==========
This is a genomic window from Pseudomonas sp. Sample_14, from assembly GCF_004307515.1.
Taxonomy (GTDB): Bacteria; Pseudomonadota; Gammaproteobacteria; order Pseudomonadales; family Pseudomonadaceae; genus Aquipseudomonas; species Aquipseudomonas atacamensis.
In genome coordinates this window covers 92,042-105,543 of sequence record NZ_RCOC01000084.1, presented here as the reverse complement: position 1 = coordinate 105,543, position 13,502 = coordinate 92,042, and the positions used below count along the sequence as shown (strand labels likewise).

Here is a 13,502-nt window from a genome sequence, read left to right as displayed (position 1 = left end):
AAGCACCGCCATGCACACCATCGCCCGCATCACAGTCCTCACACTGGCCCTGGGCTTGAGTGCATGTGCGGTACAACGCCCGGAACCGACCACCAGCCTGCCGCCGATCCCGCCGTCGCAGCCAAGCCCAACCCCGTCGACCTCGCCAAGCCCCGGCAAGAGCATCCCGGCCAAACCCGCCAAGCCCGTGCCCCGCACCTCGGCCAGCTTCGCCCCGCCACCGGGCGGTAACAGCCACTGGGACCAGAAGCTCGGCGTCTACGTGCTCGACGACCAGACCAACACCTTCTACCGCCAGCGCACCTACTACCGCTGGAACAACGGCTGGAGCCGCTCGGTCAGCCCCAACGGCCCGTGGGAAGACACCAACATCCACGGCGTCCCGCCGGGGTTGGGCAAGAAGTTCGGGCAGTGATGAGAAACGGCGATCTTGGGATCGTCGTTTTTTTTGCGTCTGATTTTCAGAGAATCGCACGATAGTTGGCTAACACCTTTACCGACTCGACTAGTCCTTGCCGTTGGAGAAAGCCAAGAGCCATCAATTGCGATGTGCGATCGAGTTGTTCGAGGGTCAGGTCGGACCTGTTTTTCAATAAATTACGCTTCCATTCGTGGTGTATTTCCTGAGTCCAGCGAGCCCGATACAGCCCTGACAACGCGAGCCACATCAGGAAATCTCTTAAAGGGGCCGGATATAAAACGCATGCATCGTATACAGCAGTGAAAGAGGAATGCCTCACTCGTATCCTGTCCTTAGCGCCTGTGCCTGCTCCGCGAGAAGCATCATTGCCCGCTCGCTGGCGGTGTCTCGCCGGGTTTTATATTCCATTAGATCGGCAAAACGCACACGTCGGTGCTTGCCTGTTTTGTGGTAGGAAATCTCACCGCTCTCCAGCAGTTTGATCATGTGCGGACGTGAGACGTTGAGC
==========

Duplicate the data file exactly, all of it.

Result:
This is a genomic window from Pseudomonas sp. Sample_14, from assembly GCF_004307515.1.
Taxonomy (GTDB): Bacteria; Pseudomonadota; Gammaproteobacteria; order Pseudomonadales; family Pseudomonadaceae; genus Aquipseudomonas; species Aquipseudomonas atacamensis.
In genome coordinates this window covers 92,042-105,543 of sequence record NZ_RCOC01000084.1, presented here as the reverse complement: position 1 = coordinate 105,543, position 13,502 = coordinate 92,042, and the positions used below count along the sequence as shown (strand labels likewise).

Here is a 13,502-nt window from a genome sequence, read left to right as displayed (position 1 = left end):
AAGCACCGCCATGCACACCATCGCCCGCATCACAGTCCTCACACTGGCCCTGGGCTTGAGTGCATGTGCGGTACAACGCCCGGAACCGACCACCAGCCTGCCGCCGATCCCGCCGTCGCAGCCAAGCCCAACCCCGTCGACCTCGCCAAGCCCCGGCAAGAGCATCCCGGCCAAACCCGCCAAGCCCGTGCCCCGCACCTCGGCCAGCTTCGCCCCGCCACCGGGCGGTAACAGCCACTGGGACCAGAAGCTCGGCGTCTACGTGCTCGACGACCAGACCAACACCTTCTACCGCCAGCGCACCTACTACCGCTGGAACAACGGCTGGAGCCGCTCGGTCAGCCCCAACGGCCCGTGGGAAGACACCAACATCCACGGCGTCCCGCCGGGGTTGGGCAAGAAGTTCGGGCAGTGATGAGAAACGGCGATCTTGGGATCGTCGTTTTTTTTGCGTCTGATTTTCAGAGAATCGCACGATAGTTGGCTAACACCTTTACCGACTCGACTAGTCCTTGCCGTTGGAGAAAGCCAAGAGCCATCAATTGCGATGTGCGATCGAGTTGTTCGAGGGTCAGGTCGGACCTGTTTTTCAATAAATTACGCTTCCATTCGTGGTGTATTTCCTGAGTCCAGCGAGCCCGATACAGCCCTGACAACGCGAGCCACATCAGGAAATCTCTTAAAGGGGCCGGATATAAAACGCATGCATCGTATACAGCAGTGAAAGAGGAATGCCTCACTCGTATCCTGTCCTTAGCGCCTGTGCCTGCTCCGCGAGAAGCATCATTGCCCGCTCGCTGGCGGTGTCTCGCCGGGTTTTATATTCCATTAGATCGGCAAAACGCACACGTCGGTGCTTGCCTGTTTTGTGGTAGGAAATCTCACCGCTCTCCAGCAGTTTGATCATGTGCGGACGTGAGACGTTGAGC